Welcome! You’ve landed in a new place, and they didn’t lose your luggage. Now, where to from here?
If you’ve got some experience abroad, you know getting around in a place where you don’t speak the language — or even many places you do — can be very different from home.
Sometimes you can use public transportation or take advantage of ridesharing services, but if you’re in a pinch and need to drive, there are a few things you should know. Read on to learn about how you can travel safely when driving outside the country.
Get an International Driving Permit
Your U.S. driver's license is not necessarily valid all over the world. However, there are many countries that will allow you to drive for a short period if you have an international driver's permit.
This document translates your U.S. license, and you’ll need it to rent a car abroad. It also comes in handy if you're in an accident and must go through the painful procedure of filing an insurance claim. Always check your country's embassy website to learn more about driving regulations in foreign nations before you visit.
You should also check to make sure your insurance covers you while traveling. If not, you may need to take out an extra policy. Never trust a rental company that says they will cover you — it’s always best to follow the advice you get from your embassy.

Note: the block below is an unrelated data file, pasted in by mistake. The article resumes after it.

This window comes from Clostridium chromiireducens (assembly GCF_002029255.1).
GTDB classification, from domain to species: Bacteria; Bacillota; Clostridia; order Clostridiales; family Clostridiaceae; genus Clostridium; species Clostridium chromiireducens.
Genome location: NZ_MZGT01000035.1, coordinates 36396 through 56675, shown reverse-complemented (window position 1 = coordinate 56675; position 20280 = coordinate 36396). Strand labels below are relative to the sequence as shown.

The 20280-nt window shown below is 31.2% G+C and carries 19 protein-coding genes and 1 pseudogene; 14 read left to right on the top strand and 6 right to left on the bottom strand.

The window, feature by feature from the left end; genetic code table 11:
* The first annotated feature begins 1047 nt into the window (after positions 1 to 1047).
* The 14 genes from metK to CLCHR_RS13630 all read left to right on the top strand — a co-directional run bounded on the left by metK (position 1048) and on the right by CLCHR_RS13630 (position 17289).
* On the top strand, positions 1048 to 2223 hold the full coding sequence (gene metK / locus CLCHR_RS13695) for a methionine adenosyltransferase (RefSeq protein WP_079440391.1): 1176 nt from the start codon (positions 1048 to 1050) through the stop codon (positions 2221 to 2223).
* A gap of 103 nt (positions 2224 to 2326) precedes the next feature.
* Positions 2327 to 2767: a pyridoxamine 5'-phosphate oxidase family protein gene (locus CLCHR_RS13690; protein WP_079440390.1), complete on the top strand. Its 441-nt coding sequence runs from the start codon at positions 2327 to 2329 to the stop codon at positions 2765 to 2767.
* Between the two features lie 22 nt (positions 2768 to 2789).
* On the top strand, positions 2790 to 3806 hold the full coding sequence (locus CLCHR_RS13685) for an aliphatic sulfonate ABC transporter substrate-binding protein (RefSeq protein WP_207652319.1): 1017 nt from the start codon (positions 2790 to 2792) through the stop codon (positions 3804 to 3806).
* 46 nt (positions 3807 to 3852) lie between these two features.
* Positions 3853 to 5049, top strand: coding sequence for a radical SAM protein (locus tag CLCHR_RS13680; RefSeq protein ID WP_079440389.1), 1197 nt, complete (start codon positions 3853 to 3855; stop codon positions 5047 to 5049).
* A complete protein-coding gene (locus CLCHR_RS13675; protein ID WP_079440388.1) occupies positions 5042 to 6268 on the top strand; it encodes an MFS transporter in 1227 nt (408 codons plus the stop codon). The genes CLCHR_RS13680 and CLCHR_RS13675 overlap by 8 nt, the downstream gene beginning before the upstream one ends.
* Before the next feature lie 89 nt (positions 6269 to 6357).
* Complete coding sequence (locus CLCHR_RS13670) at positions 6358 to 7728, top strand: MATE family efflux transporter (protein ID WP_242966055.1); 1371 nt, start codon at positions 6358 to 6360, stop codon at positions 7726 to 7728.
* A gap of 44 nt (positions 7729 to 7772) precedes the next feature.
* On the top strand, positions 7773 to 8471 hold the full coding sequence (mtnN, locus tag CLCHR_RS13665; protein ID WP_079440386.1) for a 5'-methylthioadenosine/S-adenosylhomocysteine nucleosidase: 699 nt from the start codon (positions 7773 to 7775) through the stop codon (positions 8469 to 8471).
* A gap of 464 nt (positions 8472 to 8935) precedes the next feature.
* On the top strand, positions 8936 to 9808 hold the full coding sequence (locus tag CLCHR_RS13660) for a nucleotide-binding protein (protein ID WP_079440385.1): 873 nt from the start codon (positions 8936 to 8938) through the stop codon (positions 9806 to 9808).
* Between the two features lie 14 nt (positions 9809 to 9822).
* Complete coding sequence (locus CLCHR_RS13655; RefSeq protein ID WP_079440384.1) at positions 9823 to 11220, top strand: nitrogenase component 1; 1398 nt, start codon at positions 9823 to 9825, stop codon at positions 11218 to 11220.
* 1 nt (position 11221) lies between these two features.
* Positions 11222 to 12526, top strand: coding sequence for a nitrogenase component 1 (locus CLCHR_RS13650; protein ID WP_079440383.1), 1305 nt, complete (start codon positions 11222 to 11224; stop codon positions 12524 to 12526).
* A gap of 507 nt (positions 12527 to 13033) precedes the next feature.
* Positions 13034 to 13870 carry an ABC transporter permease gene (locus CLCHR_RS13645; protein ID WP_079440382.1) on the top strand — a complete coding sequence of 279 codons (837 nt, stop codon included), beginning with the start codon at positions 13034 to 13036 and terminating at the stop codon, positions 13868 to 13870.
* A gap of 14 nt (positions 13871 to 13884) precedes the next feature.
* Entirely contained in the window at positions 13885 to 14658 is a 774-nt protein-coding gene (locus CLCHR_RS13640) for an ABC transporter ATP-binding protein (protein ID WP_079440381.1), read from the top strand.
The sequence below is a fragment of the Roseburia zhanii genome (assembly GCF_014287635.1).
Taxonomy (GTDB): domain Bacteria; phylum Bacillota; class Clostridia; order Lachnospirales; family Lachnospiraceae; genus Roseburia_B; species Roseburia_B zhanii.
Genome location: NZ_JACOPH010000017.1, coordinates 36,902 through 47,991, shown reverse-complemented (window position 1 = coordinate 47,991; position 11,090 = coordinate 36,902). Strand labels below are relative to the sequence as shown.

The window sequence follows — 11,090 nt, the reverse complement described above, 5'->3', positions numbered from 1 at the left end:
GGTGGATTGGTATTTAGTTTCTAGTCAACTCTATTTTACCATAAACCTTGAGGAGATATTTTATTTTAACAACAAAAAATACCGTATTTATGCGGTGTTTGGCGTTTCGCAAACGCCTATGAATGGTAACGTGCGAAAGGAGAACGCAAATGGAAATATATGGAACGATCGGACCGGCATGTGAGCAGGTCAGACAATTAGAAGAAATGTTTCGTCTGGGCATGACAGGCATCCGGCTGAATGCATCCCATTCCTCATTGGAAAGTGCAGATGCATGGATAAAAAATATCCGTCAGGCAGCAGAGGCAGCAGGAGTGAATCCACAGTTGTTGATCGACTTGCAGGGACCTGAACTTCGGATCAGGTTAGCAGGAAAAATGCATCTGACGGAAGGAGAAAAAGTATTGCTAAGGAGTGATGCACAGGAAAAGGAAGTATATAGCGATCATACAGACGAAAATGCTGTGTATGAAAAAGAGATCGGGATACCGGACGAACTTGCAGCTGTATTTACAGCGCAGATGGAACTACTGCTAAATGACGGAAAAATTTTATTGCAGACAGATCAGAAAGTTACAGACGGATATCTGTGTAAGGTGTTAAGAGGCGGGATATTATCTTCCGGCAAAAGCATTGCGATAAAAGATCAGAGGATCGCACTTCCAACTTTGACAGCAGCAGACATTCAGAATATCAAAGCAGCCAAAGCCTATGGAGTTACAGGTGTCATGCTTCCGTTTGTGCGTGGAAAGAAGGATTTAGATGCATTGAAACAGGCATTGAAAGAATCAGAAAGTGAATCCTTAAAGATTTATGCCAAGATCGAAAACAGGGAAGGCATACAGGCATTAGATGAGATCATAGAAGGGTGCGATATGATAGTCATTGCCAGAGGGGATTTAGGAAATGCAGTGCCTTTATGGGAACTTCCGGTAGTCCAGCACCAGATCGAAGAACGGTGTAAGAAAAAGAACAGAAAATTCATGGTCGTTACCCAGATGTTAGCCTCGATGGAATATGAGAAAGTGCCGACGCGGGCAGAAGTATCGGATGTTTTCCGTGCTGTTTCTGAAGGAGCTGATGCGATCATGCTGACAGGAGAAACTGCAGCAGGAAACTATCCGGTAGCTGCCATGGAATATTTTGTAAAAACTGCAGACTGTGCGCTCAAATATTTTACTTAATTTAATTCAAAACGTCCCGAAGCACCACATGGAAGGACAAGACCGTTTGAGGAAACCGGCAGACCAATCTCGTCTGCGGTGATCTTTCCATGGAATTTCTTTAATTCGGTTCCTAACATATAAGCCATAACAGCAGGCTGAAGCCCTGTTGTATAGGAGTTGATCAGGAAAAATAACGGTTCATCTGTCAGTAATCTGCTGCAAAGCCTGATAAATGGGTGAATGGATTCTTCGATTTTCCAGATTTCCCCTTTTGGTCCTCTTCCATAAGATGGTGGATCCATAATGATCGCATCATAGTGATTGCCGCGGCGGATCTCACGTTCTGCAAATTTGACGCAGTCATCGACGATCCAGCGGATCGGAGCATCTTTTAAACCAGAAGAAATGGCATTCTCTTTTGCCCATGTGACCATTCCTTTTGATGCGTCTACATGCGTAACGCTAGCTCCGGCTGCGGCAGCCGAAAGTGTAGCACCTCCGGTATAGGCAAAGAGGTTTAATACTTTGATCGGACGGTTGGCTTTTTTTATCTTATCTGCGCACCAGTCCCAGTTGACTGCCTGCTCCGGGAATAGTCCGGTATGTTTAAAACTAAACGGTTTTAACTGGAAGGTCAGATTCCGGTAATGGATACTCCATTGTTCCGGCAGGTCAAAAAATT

Study Driving Culture in Your Destination
Cultural biases vary when it comes to rules of the road. Not everyone drives like we do in the United States. For starters, figure out which side of the road you’ll be driving on and memorize any unfamiliar road signs for your destination.
Understand certain parts of the globe will react differently to women behind the wheel. You might even be harassed or robbed if people see you driving. Animals don’t always demand the same respect in foreign countries as they do in the U.S. In places where it’s more common to run over a small animal, swerving to avoid a squirrel or chicken could surprise someone and cause an accident.
Learn to Drive a Stick Shift
In the United States, most cars come with automatic transmissions. However, in parts of the world that import secondhand cars, it’s likely you’ll receive an older model with a stick. Make sure you can get around safely — trying to learn on the spot can get you into an accident.
Keep your Head on a Swivel
Americans are relatively safe drivers. Some places do have better on-road etiquette, but in crowded or less developed parts of the world, you can't expect everyone to play by the rules. You might be traveling on congested dirt roads, or face frequent cross-traffic from pedestrians.
Above all else, it’s important to stay calm and focused. Pay attention to your surroundings and drive defensively. It’s not a race, and ultimately, you’ll have a better trip by choosing to be safe than you will if you gamble to reach your destination a little quicker.